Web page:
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90s Slang You Should Know


[yawn] /yɔn/
verb (used without object)
to open the mouth somewhat involuntarily with a prolonged, deep inhalation and sighing or heavy exhalation, as from drowsiness or boredom.
to open wide like a mouth.
to extend or stretch wide, as an open and deep space.
verb (used with object)
to say with a yawn.
Archaic. to open wide, or lay open, as if by yawning.
an act or instance of yawning.
an opening; open space; chasm.
Also, yawner. Informal. something so boring as to make one yawn:
Critics say the new fashions are one big yawn.
Origin of yawn
before 900; Middle English yanen, yonen (v.), alteration of yenen, Old English ge(o)nian; akin to Old English gānian, ginan, Old Norse gīna, G gähnen, Latin hiāre (see hiatus), Greek chaínein to gape (see chasm)
Can be confused
yawn, yon.
1–3. gape. Unabridged
Based on the Random House Dictionary, © Random House, Inc. 2017.
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Examples from the Web for yawn
Contemporary Examples
Historical Examples
  • There was a loud and sudden creak, the yawn of a partly open door.

    The Secret Service Submarine Cyril Arthur Edward Ranger Gull
  • The Phoenix glanced at the thicket and hid a yawn behind one wing.

    David and the Phoenix Edward Ormondroyd
  • Now I cant stand this any longer, interrupted Vitkin, with a yawn.

    The Duel A. I. Kuprin
  • He is all fault that hath no fault at all, and we poor outsiders all but yawn in his face for his pains.

    The Martian George Du Maurier
  • He used to put his head on one side and yawn when the King of the Cats appeared.

British Dictionary definitions for yawn


(intransitive) to open the mouth wide and take in air deeply, often as in involuntary reaction to tiredness, sleepiness, or boredom
(transitive) to express or utter while yawning
(intransitive) to be open wide as if threatening to engulf (someone or something): the mine shaft yawned below
the act or an instance of yawning
Derived Forms
yawner, noun
yawning, adjective
yawningly, adverb
Word Origin
Old English gionian; related to Old Saxon ginōn, Old High German ginēn to yawn, Old Norse gjā gap
Collins English Dictionary - Complete & Unabridged 2012 Digital Edition
© William Collins Sons & Co. Ltd. 1979, 1986 © HarperCollins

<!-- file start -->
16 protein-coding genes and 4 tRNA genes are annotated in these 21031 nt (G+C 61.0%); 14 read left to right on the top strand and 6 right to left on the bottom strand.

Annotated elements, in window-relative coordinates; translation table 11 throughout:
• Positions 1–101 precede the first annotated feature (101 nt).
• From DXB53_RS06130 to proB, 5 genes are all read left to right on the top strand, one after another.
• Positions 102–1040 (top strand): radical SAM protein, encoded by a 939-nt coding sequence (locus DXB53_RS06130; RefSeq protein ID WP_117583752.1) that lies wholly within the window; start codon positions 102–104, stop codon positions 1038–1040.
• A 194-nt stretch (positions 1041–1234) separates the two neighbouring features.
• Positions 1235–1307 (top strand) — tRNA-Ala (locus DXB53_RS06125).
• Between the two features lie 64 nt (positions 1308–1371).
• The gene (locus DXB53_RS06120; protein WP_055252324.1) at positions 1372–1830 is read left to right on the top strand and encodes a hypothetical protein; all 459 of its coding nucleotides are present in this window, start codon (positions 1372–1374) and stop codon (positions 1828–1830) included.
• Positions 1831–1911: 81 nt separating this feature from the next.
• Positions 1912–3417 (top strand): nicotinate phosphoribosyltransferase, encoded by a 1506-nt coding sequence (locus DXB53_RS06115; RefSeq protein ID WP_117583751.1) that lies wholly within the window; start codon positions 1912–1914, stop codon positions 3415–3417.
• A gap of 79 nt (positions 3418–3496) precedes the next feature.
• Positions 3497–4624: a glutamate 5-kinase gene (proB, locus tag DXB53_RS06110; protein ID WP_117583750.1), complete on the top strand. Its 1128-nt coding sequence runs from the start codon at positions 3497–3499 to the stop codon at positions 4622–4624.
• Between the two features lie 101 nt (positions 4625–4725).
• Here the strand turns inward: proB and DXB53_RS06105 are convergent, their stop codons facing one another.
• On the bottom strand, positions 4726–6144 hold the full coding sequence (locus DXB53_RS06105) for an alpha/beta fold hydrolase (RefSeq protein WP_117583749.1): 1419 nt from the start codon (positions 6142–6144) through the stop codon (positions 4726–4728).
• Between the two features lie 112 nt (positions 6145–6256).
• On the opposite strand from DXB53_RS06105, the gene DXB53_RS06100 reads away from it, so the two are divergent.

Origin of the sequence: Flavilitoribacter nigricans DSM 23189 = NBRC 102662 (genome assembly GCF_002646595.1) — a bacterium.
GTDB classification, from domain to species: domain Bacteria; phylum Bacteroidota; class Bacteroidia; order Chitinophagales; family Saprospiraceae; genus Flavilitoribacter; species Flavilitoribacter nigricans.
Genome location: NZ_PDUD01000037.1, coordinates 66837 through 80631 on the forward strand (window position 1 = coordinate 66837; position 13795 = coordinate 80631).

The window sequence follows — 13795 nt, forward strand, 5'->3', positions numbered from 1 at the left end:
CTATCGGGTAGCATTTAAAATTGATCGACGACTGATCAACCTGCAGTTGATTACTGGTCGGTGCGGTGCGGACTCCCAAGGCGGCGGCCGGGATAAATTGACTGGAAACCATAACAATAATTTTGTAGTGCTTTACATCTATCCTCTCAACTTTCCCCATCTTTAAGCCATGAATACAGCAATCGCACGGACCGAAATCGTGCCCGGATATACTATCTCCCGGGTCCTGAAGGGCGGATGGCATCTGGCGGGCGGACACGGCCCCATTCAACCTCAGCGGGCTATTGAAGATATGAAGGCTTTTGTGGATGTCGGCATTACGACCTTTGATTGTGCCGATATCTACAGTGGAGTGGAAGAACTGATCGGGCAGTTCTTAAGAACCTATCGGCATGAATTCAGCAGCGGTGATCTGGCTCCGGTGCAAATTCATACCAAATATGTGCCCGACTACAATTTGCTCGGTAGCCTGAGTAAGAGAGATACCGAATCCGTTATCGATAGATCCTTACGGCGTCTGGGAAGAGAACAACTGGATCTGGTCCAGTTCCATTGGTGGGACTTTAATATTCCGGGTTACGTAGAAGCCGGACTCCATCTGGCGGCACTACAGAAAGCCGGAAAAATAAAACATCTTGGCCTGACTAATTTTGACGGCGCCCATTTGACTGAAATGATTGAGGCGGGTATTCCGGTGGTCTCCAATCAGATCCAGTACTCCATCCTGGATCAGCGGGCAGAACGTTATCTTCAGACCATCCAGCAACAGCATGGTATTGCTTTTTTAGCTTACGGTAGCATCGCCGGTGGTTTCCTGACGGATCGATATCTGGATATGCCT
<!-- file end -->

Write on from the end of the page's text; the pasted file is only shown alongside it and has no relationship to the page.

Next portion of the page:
Publishers 1998, 2000, 2003, 2005, 2006, 2007, 2009, 2012
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Word Origin and History for yawn

c.1300, yenen, yonen, from Old English ginian, gionian "open the mouth wide, gape," from Proto-Germanic *gin- (cf. Old Norse gina "to yawn," Dutch geeuwen, Old High German ginen, German gähnen "to yawn"), from PIE *ghai- "to yawn, gape" (cf. Old Church Slavonic zijajo "to gape," Lithuanian zioju, Czech zivati "to yawn," Greek khainein, Latin hiare "to yawn, gape," Sanskrit vijihite "to gape, be ajar"). Related: Yawned; yawning.


"act of yawning," 1690s, from yawn (v.). Meaning "boring thing" is attested from 1889.


"act of yawning," 1690s, from yawn (v.). Meaning "boring thing" is attested from 1889.

Online Etymology Dictionary, © 2010 Douglas Harper
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yawn in Medicine

yawn (yôn)
v. yawned, yawn·ing, yawns
To open the mouth wide with a deep inhalation, usually involuntarily from drowsiness, fatigue, or boredom. n.
The act of yawning.

The American Heritage® Stedman's Medical Dictionary
Copyright © 2002, 2001, 1995 by Houghton Mifflin Company. Published by Houghton Mifflin Company.
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Slang definitions & phrases for yawn


Related Terms

technicolor yawn

The Dictionary of American Slang, Fourth Edition by Barbara Ann Kipfer, PhD. and Robert L. Chapman, Ph.D.
Copyright (C) 2007 by HarperCollins Publishers.
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